Aberdeen’s Anderson strikes late to deny 10-man Rangers

Steven Gerrard says ‘it seems like the world is against us today’ as his team loses two points in stoppage time

Rangers manager Steven Gerrard during the Scottish  Premiership match against Aberdeen at Pittodrie Stadium, Aberdeen. Photograph: Jeff Holmes/PA Wire

Rangers manager Steven Gerrard during the Scottish Premiership match against Aberdeen at Pittodrie Stadium, Aberdeen. Photograph: Jeff Holmes/PA Wire

 

Aberdeen 1-1 Rangers

This was a tale of heroes and villains, and even, as Steven Gerrard alluded to, a potential conspiracy against his Rangers team.

This was a fraught, ill-tempered encounter, and Gerrard might have had “welcome to the Scottish Premiership” spinning around his mind following a controversial affair where he witnessed one of his players ordered off, another hit the opener from the penalty spot and the loss of two points in stoppage time.

Both sides see themselves as principal contenders, if not for the league title, then for the runners-up spot, where Aberdeen have finished for the past four seasons. Yet if Derek McInnes, their manager, needed persuasion that Gerrard’s influence on Rangers will make a fifth successive silver medal place more difficult this term, it came in the Pittodrie sunshine on Sunday.

McInnes needs a goalscorer if his men are to make an impact, however, and he spent most of the match watching Sam Cosgrove and Stevie May firing blanks against opposition that had been reduced to 10 men since the sending-off of Alfredo Morelos in the 12th minute for an off-the-ball kick at Scott McKenna.

McInnes then pitched 19-year-old Bruce Anderson into the fray 18 minutes from time, and showed his delight as the youngster swept home an equaliser two minutes into stoppage time. Cue the day’s hero.

But it was the red card shown to Morelos, for whom he had no comforting words, and the lack of one from referee Kevin Clancy after Aberdeen’s Dominic Ball had felled Josh Windass in the area on the half-hour mark, that prompted Gerrard to enter the realm of a potential sanction from the Scottish FA.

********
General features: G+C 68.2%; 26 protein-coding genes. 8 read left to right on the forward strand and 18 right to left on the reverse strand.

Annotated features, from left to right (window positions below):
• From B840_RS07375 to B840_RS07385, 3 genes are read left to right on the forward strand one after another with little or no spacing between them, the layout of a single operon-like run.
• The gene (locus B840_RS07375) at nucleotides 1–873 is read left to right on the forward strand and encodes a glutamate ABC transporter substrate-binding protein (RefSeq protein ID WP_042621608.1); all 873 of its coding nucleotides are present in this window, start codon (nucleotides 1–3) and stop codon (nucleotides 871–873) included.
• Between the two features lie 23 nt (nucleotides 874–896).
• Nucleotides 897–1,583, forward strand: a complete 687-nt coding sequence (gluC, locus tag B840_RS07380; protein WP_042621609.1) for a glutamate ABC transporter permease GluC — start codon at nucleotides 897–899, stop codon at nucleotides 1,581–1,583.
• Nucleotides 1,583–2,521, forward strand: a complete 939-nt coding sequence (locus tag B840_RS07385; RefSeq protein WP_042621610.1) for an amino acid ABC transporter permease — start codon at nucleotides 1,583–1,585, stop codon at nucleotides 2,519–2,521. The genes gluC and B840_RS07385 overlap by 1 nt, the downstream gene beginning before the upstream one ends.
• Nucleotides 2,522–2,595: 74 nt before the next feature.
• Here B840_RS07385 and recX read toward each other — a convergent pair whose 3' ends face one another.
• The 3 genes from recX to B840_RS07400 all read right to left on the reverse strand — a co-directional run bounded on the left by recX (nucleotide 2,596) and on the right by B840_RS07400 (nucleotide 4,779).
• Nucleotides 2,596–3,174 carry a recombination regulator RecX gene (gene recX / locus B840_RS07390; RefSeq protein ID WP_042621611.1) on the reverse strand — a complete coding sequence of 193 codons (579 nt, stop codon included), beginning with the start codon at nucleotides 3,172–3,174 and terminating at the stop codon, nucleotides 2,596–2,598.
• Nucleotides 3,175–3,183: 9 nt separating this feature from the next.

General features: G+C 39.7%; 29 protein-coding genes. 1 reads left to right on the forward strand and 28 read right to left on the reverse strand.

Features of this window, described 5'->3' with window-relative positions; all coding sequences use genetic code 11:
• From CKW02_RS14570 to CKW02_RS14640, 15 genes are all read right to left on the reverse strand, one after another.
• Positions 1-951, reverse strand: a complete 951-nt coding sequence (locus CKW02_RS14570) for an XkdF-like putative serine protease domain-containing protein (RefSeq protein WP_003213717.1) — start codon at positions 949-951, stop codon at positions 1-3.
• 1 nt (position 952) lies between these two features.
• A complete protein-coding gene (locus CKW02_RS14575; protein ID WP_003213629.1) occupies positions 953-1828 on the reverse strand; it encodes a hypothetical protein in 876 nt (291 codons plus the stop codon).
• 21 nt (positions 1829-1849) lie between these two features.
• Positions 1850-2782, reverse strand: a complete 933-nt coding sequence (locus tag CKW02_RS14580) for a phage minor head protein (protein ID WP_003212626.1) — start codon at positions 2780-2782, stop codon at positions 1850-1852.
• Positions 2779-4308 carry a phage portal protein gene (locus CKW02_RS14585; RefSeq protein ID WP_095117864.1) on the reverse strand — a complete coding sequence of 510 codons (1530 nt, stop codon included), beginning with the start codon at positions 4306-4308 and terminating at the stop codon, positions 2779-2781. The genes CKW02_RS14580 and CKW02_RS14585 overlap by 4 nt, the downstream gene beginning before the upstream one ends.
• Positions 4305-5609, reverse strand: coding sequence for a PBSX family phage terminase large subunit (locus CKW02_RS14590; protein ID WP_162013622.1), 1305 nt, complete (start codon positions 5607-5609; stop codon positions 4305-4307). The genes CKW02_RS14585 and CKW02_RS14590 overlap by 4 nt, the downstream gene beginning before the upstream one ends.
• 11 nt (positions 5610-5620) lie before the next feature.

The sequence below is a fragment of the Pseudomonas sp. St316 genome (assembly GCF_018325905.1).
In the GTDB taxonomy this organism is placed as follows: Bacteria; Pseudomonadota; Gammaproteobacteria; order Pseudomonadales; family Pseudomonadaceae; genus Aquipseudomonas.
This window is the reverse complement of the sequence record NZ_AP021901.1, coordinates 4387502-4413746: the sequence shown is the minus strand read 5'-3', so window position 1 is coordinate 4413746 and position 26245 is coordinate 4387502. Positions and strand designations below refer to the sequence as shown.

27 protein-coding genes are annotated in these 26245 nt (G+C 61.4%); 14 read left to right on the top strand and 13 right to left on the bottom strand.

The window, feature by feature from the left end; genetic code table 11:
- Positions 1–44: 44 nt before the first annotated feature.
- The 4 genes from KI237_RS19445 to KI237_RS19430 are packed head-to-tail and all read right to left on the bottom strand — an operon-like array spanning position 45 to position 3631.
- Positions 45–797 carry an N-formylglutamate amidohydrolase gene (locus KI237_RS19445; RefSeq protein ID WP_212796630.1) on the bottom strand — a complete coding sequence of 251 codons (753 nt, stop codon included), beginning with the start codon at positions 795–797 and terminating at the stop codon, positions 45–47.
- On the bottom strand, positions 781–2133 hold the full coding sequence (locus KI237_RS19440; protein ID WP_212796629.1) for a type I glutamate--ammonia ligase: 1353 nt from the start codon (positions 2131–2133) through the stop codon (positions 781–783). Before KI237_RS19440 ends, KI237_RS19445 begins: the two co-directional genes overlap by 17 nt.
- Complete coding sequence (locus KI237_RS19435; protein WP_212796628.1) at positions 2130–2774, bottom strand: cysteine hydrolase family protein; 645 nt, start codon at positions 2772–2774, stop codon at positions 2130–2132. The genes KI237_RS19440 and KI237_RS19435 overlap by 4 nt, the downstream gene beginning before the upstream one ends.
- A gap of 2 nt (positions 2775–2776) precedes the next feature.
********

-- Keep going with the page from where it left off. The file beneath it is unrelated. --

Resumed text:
‘Provoked’

Of his Colombian striker he said: “I think when you do stuff like that, when you react like that, you leave officials with decisions to make. So we will speak to him about the part he has played in it.

“But we feel hard done by because we felt he was provoked twice with violent barges [from McKenna]. No way in the world was his kick-out violent. So we didn’t think he deserved a red. He needs to learn and be ready for that. I can’t prove that’s the case but two violent barges by McKenna, it seems people are out to wind him up, yeah.

“What’s disappointing from our point of view is that the whole incident was two or three seconds but the assistant referee [David McGeachie] only saw one second of it, Alfredo’s instant in one second but not the two barges in the other two seconds.

“At the same time, with the penalty incident there was no attempt to play the ball. So, it’s beyond me how a card can’t be shown for that situation.

“It seems like the world is against us today. But we’ll make sure we get better for that. We’ll make sure we play better and try and put results to bed, because it looks like some more decisions will go against us as the season goes on.”

The Dons struggled to make an impact in this game, and seemed only to find their feet midway through the second half, keeping their depleted opponents on the defensive yet failing to test Allan McGregor in the Rangers goal.

Possible bid

With McKenna, the subject of a possible bid this week from Swansea City, limping off with a torn hamstring, and a recognition that scoring opportunities were a rarity, McInnes conceded his team, who played 120 minutes of punishing football in their Europa League defeat to Burnley at Turf Moor on Thursday night, were tired physically and psychologically, which was why he was pleased with the eventual outcome.

“For me it was no more than we deserved. When you don’t play anywhere near your best then it’s important you still get something.

“Late goals have been synonymous with my teams over the years, whether that’s an equaliser or winning goals. It’s always better to score a late equaliser than lose one.”

His decision to hand Anderson his debut in such trying circumstances, however, paid off and presented the Dons with a point they did not deserve. Andy Considine’s header fell for to the teenager 16 yards out, and allowed him to put the ball out of McGregor’s reach with the game almost over.

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